Grace Wins An Unlikely Convert

I grew up with some of Vincent Price’s movies. The scariest for me, at the age of ten, was House on Haunted Hill. I think every kid in my hometown in New Jersey was there at the Majestic Theatre that Saturday for a triple treat that also included Thirteen Ghosts (with special sunglasses for spirit viewing) and The Tingler. And guess who starred in this last one? Vincent Price as pathologist Warren Chapman. The Tingler looked like a centipede and it grew on people’s spines. You could keep it under control by screaming. If one could not scream, then, well, too bad. I remember the screaming from all the girls who went to see the triple header when, at the end of the last movie, Dr. Chapman’s campy voice warns the audience with the curtains closing that the Tingler is on the move in the theatre. Just great stuff.

After reading the Wikipedia account of Vincent Price I began to think that I was mistaken regarding his conversion. But then I found that I was right after reading about it on a blog called Deeper Truth. Wikipedia had nothing about a conversion. It did list Song of Bernadette as a Radio Program he did, but no mention of his role in the award winning movie starring Jennifer Jones. In the movie he played the Imperial Prosecutor, Vital Dufour. Interesting is that then, in 1946, he was very anti-Catholic and gave no credence to the apparition. He played his part well.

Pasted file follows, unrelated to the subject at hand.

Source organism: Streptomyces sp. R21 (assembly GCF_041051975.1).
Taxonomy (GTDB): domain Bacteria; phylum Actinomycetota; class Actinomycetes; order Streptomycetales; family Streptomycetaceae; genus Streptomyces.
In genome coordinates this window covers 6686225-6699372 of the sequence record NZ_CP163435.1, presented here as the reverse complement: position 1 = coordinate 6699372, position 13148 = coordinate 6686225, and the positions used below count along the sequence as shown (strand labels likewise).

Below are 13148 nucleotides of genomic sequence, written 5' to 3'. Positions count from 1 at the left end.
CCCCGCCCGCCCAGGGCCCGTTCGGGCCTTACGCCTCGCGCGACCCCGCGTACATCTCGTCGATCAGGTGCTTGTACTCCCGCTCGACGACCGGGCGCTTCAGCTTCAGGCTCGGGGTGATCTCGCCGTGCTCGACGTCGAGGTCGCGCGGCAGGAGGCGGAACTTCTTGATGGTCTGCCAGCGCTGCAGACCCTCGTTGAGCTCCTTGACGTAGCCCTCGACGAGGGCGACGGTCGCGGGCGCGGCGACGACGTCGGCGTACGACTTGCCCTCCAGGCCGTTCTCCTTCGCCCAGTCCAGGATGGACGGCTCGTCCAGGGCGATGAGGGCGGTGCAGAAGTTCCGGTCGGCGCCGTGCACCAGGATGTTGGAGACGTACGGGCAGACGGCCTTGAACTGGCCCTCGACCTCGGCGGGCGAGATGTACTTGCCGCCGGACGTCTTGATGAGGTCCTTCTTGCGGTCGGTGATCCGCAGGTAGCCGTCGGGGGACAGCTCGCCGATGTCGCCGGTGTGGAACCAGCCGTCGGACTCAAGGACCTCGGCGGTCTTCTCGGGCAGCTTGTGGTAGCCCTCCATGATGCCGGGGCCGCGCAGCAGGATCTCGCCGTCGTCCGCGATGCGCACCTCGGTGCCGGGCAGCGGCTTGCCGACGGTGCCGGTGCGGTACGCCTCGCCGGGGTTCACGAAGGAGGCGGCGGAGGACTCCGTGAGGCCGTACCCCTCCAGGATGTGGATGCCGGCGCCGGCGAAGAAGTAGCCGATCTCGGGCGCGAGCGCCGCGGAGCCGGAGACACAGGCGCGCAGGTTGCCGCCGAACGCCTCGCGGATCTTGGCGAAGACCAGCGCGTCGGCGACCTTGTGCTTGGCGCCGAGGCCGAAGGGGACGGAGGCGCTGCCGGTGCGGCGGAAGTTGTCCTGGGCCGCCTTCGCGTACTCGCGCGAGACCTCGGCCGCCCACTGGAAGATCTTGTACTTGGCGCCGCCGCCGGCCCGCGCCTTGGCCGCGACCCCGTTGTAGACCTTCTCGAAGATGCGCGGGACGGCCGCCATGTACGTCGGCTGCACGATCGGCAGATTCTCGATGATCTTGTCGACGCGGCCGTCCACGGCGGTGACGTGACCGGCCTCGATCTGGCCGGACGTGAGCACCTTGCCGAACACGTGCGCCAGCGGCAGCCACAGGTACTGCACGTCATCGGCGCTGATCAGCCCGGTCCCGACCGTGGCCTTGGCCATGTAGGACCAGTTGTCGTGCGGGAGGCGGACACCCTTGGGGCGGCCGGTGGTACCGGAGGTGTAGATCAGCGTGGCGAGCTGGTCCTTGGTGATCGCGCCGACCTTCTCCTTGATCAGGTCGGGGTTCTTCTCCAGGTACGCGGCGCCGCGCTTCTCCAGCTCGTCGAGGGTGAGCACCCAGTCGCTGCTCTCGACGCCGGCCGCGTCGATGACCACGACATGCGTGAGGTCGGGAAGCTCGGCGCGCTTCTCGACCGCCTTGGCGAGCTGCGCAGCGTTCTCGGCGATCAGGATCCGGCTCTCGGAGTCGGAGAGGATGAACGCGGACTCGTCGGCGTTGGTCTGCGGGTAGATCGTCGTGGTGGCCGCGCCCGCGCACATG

Price was thrice married. His last wife, Coral Brown, was a convert to the Catholic Faith. They married civilly in 1974. It was then, according to Deeper Truth Blog, that his wife influenced him to become a Catholic. Of course this would have been after they were married in the Church. However, in the Wikipedia account of Coral Brown it states that he converted “for her” sometime after 1987. Be that as it may, it was rather humorous the way the horrormeister converted. Unbeknownst to his wife, and for a very good reason, he had been sneaking away from home every Thursday night. Coral, however, had had enough. She confronted her spouse about it and he fessed up. He was taking weekly instruction at the local parish of Saint Victor.

I do hope that Price’s conversion was sincere. I am inclined to believe that it did not happen in 1974. He was hardly an exemplary Catholic at that early time and even supported active homosexuality; his daughter was lesbian. He also was very critical of singer Anita Bryant who opposed the homosexual agenda. I assume that Wikipedia is correct in stating that his conversion was after 1987. He died in 1993.

I am sure there is much more to know about Vincent Price that I’d rather not know. Nevertheless, no one is beyond grace and forgiveness. Rest in Peace Mr. Price.

Vincent Price (center foreground) in “The Song of Bernadette.”